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Connexus : Issue 43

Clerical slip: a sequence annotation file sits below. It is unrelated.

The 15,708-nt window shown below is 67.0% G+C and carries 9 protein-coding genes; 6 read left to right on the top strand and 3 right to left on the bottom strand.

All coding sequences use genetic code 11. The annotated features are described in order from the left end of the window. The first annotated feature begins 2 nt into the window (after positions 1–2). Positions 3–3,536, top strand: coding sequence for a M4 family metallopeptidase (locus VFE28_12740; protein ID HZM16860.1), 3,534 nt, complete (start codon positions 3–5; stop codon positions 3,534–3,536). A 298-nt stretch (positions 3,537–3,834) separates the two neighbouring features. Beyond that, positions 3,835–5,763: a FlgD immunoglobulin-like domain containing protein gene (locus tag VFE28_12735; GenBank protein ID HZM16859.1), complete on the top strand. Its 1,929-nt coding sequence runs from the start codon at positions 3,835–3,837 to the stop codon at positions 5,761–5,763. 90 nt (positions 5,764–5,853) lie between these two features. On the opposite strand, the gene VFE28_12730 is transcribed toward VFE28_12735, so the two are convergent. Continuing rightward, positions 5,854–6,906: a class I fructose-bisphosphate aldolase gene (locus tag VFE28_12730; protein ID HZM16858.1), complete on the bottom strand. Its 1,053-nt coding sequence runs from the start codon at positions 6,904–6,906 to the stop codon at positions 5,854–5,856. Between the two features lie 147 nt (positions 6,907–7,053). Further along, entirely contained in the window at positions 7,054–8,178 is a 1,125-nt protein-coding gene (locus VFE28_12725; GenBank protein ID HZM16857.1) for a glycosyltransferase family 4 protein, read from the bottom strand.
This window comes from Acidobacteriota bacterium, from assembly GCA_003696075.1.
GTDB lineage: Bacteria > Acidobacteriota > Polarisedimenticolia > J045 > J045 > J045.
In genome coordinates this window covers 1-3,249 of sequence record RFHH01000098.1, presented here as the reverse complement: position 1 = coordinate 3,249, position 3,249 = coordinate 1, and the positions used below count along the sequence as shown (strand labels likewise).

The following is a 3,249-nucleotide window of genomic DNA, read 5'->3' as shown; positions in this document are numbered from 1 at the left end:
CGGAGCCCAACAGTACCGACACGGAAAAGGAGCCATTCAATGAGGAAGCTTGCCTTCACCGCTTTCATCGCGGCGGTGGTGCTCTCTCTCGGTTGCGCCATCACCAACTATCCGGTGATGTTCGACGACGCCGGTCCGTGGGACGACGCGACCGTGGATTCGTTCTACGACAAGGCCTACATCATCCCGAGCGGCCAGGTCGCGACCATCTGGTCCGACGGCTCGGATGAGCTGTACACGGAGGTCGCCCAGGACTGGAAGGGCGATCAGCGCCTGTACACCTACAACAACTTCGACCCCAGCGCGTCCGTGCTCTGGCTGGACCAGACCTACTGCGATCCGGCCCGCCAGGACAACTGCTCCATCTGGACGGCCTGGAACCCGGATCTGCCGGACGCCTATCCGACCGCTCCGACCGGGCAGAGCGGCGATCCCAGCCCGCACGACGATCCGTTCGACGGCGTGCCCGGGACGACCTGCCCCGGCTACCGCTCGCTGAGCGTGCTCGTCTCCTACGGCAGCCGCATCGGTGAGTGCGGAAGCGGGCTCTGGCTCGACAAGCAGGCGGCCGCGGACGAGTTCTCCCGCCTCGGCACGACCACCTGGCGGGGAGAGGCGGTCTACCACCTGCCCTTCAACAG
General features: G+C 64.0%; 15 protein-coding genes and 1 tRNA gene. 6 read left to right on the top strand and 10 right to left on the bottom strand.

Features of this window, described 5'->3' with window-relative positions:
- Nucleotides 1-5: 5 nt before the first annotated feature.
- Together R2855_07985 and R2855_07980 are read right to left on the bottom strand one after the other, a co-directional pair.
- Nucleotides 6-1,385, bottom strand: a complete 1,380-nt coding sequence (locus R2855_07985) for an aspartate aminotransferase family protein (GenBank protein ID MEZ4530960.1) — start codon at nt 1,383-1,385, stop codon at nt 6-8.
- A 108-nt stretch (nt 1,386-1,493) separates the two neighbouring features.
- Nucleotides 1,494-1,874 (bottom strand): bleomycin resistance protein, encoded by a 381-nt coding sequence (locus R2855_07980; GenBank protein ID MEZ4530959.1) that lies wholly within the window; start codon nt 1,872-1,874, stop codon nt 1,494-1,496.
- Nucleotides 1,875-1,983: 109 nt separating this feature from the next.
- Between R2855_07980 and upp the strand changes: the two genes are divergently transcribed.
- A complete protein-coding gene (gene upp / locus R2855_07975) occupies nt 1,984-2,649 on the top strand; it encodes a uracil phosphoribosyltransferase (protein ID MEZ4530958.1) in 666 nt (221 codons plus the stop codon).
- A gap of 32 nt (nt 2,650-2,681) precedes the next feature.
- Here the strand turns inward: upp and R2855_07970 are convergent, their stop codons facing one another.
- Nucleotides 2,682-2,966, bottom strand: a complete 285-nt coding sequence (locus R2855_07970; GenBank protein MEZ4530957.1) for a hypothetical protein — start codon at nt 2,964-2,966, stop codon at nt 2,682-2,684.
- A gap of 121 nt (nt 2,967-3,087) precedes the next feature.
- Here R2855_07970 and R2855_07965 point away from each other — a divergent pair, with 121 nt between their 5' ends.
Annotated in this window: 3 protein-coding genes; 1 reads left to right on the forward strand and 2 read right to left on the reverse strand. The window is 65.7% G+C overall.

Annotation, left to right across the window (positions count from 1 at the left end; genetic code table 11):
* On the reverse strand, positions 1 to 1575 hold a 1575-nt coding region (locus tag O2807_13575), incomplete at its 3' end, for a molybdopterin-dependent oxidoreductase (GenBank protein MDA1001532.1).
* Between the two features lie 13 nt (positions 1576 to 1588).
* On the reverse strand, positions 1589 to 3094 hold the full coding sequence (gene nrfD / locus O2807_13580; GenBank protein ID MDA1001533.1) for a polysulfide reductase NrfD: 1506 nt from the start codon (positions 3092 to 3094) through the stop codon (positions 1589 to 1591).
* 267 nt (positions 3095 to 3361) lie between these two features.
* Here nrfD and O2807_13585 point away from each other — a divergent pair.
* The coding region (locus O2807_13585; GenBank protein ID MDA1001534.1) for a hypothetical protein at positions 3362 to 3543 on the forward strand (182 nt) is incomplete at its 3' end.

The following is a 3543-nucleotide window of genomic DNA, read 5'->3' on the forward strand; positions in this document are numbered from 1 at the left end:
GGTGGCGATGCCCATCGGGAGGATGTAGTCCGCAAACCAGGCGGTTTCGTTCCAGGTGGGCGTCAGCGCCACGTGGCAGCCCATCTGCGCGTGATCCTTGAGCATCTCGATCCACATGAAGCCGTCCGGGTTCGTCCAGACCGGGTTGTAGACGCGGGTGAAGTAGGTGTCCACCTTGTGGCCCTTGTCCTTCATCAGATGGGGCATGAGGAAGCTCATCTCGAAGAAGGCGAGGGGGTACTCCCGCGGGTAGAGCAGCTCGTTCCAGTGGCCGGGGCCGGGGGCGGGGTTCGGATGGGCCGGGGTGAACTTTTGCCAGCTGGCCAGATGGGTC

Act fast Life insurance is becoming a hot product, creating opportunities for customer- owned banking institutions -- if they move quickly. BY CHRISTINE LONG T he way life insurance is being sold is changing, with more people buying directly, via websites or the phone. Several trends are converging to create a 12 to 24-month window of opportunity for the sector to occupy a more prominent place in the life insurance market, says Anthony Brown, chief executive at NobleOak Life. Rice Warner predicts life insurance will grow 8.4 per cent a year in the next 15 years, with direct sales becoming a larger proportion of the market. Plan for Life research suggests that direct (non-advised) sales of new life insurance will increase from 25 per cent to being 40 per cent of the market in the next fve to 10 years. "A major factor is the increased education and the confdence of the market," says Brown, adding that, since the global fnancial crisis, many people have been forced to get a better understanding of their fnancial situation and products. Another factor is increased awareness of life insurance driven by television advertising, he says. Craig Meldr um, head of personal fnancial ser vices at Australian Unity, says a combination of print and TV advertising is putting the message of the importance of insurance into people's minds. "Without having that direct marketing, a lot of people wouldn't think to phone and ask [about life insurance]." Brown says inbound calls about life insurance are on the rise and often don't need a hard sell to convert them. Previously, such calls would have been primarily outbound. Mortgage link The growth in interest offers several opportunities for fnancial institutions, says Brown. As a starting point, the best time to cross-sell life insurance is when people are taking out a mortgage. This can be a way of addressing the issue of underinsurance by linking benefts to the mortgage with a simple product, says Steve Hitchcock, NobleOak Life's chief operating offcer. There's also the opportunity for soft promotion through traditional print or electronic mail-outs to membership bases, with a compelling offer attached. Thirdly, says Brown, there's the more aggressive approach often used by the big banks whereby they segment their customer base based on likelihood to convert and then target specifc segments through both direct mail and outbound phone calls. There can be high levels of churn in the life insurance market, mainly driven by advisers or the mis-selling of direct products. Recent fgures from Credit Suisse put lapse rates at 16 per cent across the industry, up from 12.5 per cent four years earlier. "It's a sticky annuity stream of income if sold properly," says Brown. "Once you've written a life policy, you have an ongoing stream of income for the ter m of the policy, and, importantly, your member knows they are covered." Super fund scope Brown sees a particular opportunity in the self-managed super fund area. Since July 1, tr ustees of SMSFs have had to show that they have considered insurance, as part of the requirement to regularly review their investment 34 Connexus Insurance